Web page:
Book Bits: Jim Obergefell, Hellen Garner, SOAR, ‘Let Me Explain You’
Amazon removed, then un-removed Michael Dreese’s nonfiction book, one of six about the Civil War, because it has a Confederate flag on the cover. What kind of political correctness or hysteria removes a book called This Flag Never Goes Down as though it’s somehow a call to racism? This is history folks: do we plan so much cultural cleansing we plan to hide it and ultimately deny it in the way some fools deny the holocaust? We are running amok if we allow this kind of thing to happen.
Today’s publishing links:
- News: New Harper Lee Book Already Million Seller, by Hillie Italie – “HarperCollins announced Monday that “Go Set a Watchman” in its combined print, electronic and audio formats has sold 1.1 million copies in the U.S. and Canada, a figure which includes first-week sales and months of pre-orders.” ABC News
- News: Obergefell, plaintiff in high court’s gay marriage ruling, has deal for book due out in June – “Jim Obergefell is collaborating with Washington Post journalist Debbie Cenziper on “21 Years to Midnight,” William Morrow told The Associated Press on Monday. Morrow, an imprint of HarperCollins Publishers, plans a June release to mark the 5-4 ruling’s anniversary.” U.S. News & World Report
- Interview: Hellen Garner (“The House of Grief”) with Jessa Crispin – “In Helen Garner’s latest book, This House of Grief, she follows the trial, conviction, and eventual appeal, of Robert Farquharson, a man accused of deliberately drowning his three young sons by driving his car into a body of water. After Farquharson escaped his sinking car, he said he had briefly passed out from a coughing fit, and that is what caused the accident. But the mother of the children, his ex-wife, had recently moved in with a new man, and one of his friends reported he had made some vague threats of revenge.” Bookslut
- Obituary: Historian William Conrad Gibbons Has Died, By Maryann Yin – “Historian William Conrad Gibbons has died. He was 88 years old. Gibbons became well-known for a book series called The U.S. Government and the Vietnam War.” Galley Cat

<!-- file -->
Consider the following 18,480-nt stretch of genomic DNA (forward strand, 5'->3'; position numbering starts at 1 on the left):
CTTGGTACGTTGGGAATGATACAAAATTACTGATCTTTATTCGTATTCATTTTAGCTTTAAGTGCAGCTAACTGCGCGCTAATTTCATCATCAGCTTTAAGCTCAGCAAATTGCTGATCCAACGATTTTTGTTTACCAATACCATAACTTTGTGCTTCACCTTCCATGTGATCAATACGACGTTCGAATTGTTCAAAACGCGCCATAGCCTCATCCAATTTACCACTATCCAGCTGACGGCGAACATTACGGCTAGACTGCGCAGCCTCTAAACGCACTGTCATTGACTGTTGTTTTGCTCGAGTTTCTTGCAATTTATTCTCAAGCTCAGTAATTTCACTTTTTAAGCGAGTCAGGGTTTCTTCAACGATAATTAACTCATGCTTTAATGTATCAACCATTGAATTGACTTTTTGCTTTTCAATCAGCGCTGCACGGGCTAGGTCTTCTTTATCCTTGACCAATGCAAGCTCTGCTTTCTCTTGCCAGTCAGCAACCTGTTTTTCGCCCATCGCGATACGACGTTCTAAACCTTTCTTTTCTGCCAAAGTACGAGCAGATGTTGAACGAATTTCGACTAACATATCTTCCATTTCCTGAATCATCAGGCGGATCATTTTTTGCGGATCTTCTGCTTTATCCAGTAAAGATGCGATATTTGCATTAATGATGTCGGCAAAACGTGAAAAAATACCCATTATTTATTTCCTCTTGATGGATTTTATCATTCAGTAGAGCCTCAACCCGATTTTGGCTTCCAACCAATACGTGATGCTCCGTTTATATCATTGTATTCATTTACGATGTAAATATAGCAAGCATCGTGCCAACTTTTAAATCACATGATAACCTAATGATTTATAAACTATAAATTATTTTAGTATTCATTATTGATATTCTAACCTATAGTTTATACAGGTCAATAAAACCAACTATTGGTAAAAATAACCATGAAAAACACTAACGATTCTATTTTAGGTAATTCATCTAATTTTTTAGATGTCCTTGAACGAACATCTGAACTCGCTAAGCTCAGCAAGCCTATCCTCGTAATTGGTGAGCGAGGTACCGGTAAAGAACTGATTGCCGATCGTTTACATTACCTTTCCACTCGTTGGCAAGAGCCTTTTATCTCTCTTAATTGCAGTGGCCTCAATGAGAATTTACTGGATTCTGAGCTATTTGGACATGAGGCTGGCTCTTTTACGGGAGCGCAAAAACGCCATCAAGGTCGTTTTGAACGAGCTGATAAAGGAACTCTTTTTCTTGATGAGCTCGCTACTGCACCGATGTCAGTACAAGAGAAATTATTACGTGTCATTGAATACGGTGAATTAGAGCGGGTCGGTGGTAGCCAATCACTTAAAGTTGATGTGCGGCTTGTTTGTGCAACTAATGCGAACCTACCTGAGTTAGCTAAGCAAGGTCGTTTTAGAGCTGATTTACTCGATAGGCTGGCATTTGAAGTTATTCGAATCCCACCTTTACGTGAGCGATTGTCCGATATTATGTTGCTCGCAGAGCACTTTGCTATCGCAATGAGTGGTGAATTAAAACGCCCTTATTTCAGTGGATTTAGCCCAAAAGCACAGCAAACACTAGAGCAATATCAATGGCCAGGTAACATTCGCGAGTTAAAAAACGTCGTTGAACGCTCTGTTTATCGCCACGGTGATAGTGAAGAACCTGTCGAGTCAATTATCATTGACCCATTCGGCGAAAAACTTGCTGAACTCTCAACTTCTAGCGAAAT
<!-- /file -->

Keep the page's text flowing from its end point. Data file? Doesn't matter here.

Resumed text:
- Feature: A Novel Idea: Fostering Literacy by Eliminating Book Deserts, by Emily Hoerner – “Literary deserts — where children and parents lack access to quality books — are prevalent in low-income urban neighborhoods across the United States. And these book-dry neighborhoods and homes can negatively impact children’s literacy. Innovative programs, such as book vending machines that are hitting the streets of the Anacostia neighborhood in Washington, District of Columbia, aim to combat these deserts.” U.S. News & World Report
- News: New Survey Tackles Tax Issues Around Books, by Nicholas Clee – ” survey from the Federation of European Publishers (FEP) and the International Publishers Association (IPA) has highlighted the international disparities in the taxing of books and e-books. The report covers 79 countries, and reveals that only 22% of them apply the standard rate of VAT or Goods and Services Tax (GST) to printed books, while 69% apply standard VAT/GST to e-books. ” Publishers Weekly
- Review: Ask Not For Whom the Goat Bleats, By Katy Waldman – “This is the launch pad for a 350-page meditation on family myths and realities, King Lear as warbled at My Big Fat Greek Wedding by a drunken singer with a dry sense of humor. What do you do when the Goat of Death arrives at your doorstep? ” Slate
- Essay: A lament for modern publishing, Fiona O’Connor – “Publishing is a corporatised, market-driven, bottom-line privileging of the blockbuster, maintained by writers’ low-wage drudgery. Marketing is king, and critics absorb the advertising code: do not offend ” Irish Times
- How To: Fiction Writers Can’t Be One-Trick Ponies, by Beth Hill – “While it’s likely that certain of your writing skills convinced you to try writing your first novel, it’s also true that possessing only one strong writing skill won’t be enough to help you write compelling fiction.” The Editor’s Blog
See the Indie View interview with me about how I write and why I wrote this Jim Crow era novella.